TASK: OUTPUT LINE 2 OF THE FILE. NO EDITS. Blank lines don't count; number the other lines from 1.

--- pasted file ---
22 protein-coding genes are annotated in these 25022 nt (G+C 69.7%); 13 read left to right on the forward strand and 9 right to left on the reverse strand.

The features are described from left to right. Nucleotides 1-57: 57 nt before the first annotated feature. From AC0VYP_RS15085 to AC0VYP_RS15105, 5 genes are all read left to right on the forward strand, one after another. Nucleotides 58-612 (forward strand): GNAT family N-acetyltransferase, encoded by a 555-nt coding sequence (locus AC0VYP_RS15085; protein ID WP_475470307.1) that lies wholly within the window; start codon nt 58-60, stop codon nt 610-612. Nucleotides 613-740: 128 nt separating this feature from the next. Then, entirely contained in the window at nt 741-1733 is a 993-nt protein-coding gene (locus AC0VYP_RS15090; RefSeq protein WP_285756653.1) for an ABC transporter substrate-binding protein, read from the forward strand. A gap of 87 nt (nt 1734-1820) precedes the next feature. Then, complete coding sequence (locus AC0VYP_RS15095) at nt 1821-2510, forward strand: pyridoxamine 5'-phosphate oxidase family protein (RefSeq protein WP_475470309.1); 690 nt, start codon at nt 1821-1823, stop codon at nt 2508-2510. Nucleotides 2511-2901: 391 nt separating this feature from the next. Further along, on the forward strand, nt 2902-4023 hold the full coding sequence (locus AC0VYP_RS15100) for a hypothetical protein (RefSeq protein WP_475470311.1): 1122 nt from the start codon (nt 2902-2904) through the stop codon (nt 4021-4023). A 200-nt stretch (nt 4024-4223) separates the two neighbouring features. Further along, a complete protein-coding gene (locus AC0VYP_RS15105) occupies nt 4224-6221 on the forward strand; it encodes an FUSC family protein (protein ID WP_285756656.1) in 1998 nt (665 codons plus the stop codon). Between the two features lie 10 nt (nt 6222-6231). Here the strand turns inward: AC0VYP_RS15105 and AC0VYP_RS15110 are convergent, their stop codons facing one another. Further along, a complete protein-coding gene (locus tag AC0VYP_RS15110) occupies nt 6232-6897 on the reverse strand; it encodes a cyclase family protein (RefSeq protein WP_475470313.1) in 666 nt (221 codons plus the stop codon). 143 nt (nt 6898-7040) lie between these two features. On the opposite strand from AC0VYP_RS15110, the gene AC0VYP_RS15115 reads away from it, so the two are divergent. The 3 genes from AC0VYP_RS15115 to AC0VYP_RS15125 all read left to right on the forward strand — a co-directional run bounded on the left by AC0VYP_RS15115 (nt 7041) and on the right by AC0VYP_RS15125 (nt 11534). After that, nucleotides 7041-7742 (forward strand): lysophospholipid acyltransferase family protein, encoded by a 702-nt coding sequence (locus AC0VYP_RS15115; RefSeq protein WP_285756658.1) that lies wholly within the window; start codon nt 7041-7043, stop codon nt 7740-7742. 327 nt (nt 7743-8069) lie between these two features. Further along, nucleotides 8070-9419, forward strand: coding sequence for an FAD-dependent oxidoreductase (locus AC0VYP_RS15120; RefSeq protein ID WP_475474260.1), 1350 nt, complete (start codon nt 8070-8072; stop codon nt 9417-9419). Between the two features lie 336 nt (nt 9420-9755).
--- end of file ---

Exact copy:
The features are described from left to right. Nucleotides 1-57: 57 nt before the first annotated feature. From AC0VYP_RS15085 to AC0VYP_RS15105, 5 genes are all read left to right on the forward strand, one after another. Nucleotides 58-612 (forward strand): GNAT family N-acetyltransferase, encoded by a 555-nt coding sequence (locus AC0VYP_RS15085; protein ID WP_475470307.1) that lies wholly within the window; start codon nt 58-60, stop codon nt 610-612. Nucleotides 613-740: 128 nt separating this feature from the next. Then, entirely contained in the window at nt 741-1733 is a 993-nt protein-coding gene (locus AC0VYP_RS15090; RefSeq protein WP_285756653.1) for an ABC transporter substrate-binding protein, read from the forward strand. A gap of 87 nt (nt 1734-1820) precedes the next feature. Then, complete coding sequence (locus AC0VYP_RS15095) at nt 1821-2510, forward strand: pyridoxamine 5'-phosphate oxidase family protein (RefSeq protein WP_475470309.1); 690 nt, start codon at nt 1821-1823, stop codon at nt 2508-2510. Nucleotides 2511-2901: 391 nt separating this feature from the next. Further along, on the forward strand, nt 2902-4023 hold the full coding sequence (locus AC0VYP_RS15100) for a hypothetical protein (RefSeq protein WP_475470311.1): 1122 nt from the start codon (nt 2902-2904) through the stop codon (nt 4021-4023). A 200-nt stretch (nt 4024-4223) separates the two neighbouring features. Further along, a complete protein-coding gene (locus AC0VYP_RS15105) occupies nt 4224-6221 on the forward strand; it encodes an FUSC family protein (protein ID WP_285756656.1) in 1998 nt (665 codons plus the stop codon). Between the two features lie 10 nt (nt 6222-6231). Here the strand turns inward: AC0VYP_RS15105 and AC0VYP_RS15110 are convergent, their stop codons facing one another. Further along, a complete protein-coding gene (locus tag AC0VYP_RS15110) occupies nt 6232-6897 on the reverse strand; it encodes a cyclase family protein (RefSeq protein WP_475470313.1) in 666 nt (221 codons plus the stop codon). 143 nt (nt 6898-7040) lie between these two features. On the opposite strand from AC0VYP_RS15110, the gene AC0VYP_RS15115 reads away from it, so the two are divergent. The 3 genes from AC0VYP_RS15115 to AC0VYP_RS15125 all read left to right on the forward strand — a co-directional run bounded on the left by AC0VYP_RS15115 (nt 7041) and on the right by AC0VYP_RS15125 (nt 11534). After that, nucleotides 7041-7742 (forward strand): lysophospholipid acyltransferase family protein, encoded by a 702-nt coding sequence (locus AC0VYP_RS15115; RefSeq protein WP_285756658.1) that lies wholly within the window; start codon nt 7041-7043, stop codon nt 7740-7742. 327 nt (nt 7743-8069) lie between these two features. Further along, nucleotides 8070-9419, forward strand: coding sequence for an FAD-dependent oxidoreductase (locus AC0VYP_RS15120; RefSeq protein ID WP_475474260.1), 1350 nt, complete (start codon nt 8070-8072; stop codon nt 9417-9419). Between the two features lie 336 nt (nt 9420-9755).